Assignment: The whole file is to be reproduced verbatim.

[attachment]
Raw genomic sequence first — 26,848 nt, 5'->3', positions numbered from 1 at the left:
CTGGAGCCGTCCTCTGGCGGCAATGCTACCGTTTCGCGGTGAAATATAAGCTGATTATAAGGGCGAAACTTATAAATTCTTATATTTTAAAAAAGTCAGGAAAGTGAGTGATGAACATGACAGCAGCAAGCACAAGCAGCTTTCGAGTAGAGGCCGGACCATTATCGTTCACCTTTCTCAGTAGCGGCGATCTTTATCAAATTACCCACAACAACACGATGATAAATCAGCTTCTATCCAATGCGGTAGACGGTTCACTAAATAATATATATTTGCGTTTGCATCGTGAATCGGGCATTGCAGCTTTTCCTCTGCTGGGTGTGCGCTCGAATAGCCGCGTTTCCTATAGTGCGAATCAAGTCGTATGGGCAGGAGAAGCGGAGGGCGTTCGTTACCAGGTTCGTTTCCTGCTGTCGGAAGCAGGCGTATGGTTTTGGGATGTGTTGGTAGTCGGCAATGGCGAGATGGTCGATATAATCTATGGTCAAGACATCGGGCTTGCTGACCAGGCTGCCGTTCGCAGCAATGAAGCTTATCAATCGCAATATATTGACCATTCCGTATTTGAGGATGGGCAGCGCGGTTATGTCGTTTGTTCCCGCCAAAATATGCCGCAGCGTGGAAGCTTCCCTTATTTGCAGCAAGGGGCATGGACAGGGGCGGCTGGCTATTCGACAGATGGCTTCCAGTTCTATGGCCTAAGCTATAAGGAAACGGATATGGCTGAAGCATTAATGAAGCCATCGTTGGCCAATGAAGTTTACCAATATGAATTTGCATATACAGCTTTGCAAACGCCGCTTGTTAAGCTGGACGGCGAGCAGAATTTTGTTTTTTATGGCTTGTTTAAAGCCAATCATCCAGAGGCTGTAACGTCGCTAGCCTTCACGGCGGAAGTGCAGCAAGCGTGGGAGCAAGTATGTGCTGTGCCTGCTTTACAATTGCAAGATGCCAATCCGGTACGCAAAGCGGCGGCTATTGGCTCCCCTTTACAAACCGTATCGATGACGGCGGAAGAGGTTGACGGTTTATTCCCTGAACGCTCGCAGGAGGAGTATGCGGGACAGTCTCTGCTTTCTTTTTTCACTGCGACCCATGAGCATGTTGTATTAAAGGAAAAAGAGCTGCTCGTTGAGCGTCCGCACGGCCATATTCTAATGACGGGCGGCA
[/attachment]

Raw genomic sequence first — 26,848 nt, 5'->3', positions numbered from 1 at the left:
CTGGAGCCGTCCTCTGGCGGCAATGCTACCGTTTCGCGGTGAAATATAAGCTGATTATAAGGGCGAAACTTATAAATTCTTATATTTTAAAAAAGTCAGGAAAGTGAGTGATGAACATGACAGCAGCAAGCACAAGCAGCTTTCGAGTAGAGGCCGGACCATTATCGTTCACCTTTCTCAGTAGCGGCGATCTTTATCAAATTACCCACAACAACACGATGATAAATCAGCTTCTATCCAATGCGGTAGACGGTTCACTAAATAATATATATTTGCGTTTGCATCGTGAATCGGGCATTGCAGCTTTTCCTCTGCTGGGTGTGCGCTCGAATAGCCGCGTTTCCTATAGTGCGAATCAAGTCGTATGGGCAGGAGAAGCGGAGGGCGTTCGTTACCAGGTTCGTTTCCTGCTGTCGGAAGCAGGCGTATGGTTTTGGGATGTGTTGGTAGTCGGCAATGGCGAGATGGTCGATATAATCTATGGTCAAGACATCGGGCTTGCTGACCAGGCTGCCGTTCGCAGCAATGAAGCTTATCAATCGCAATATATTGACCATTCCGTATTTGAGGATGGGCAGCGCGGTTATGTCGTTTGTTCCCGCCAAAATATGCCGCAGCGTGGAAGCTTCCCTTATTTGCAGCAAGGGGCATGGACAGGGGCGGCTGGCTATTCGACAGATGGCTTCCAGTTCTATGGCCTAAGCTATAAGGAAACGGATATGGCTGAAGCATTAATGAAGCCATCGTTGGCCAATGAAGTTTACCAATATGAATTTGCATATACAGCTTTGCAAACGCCGCTTGTTAAGCTGGACGGCGAGCAGAATTTTGTTTTTTATGGCTTGTTTAAAGCCAATCATCCAGAGGCTGTAACGTCGCTAGCCTTCACGGCGGAAGTGCAGCAAGCGTGGGAGCAAGTATGTGCTGTGCCTGCTTTACAATTGCAAGATGCCAATCCGGTACGCAAAGCGGCGGCTATTGGCTCCCCTTTACAAACCGTATCGATGACGGCGGAAGAGGTTGACGGTTTATTCCCTGAACGCTCGCAGGAGGAGTATGCGGGACAGTCTCTGCTTTCTTTTTTCACTGCGACCCATGAGCATGTTGTATTAAAGGAAAAAGAGCTGCTCGTTGAGCGTCCGCACGGCCATATTCTAATGACGGGCGGCA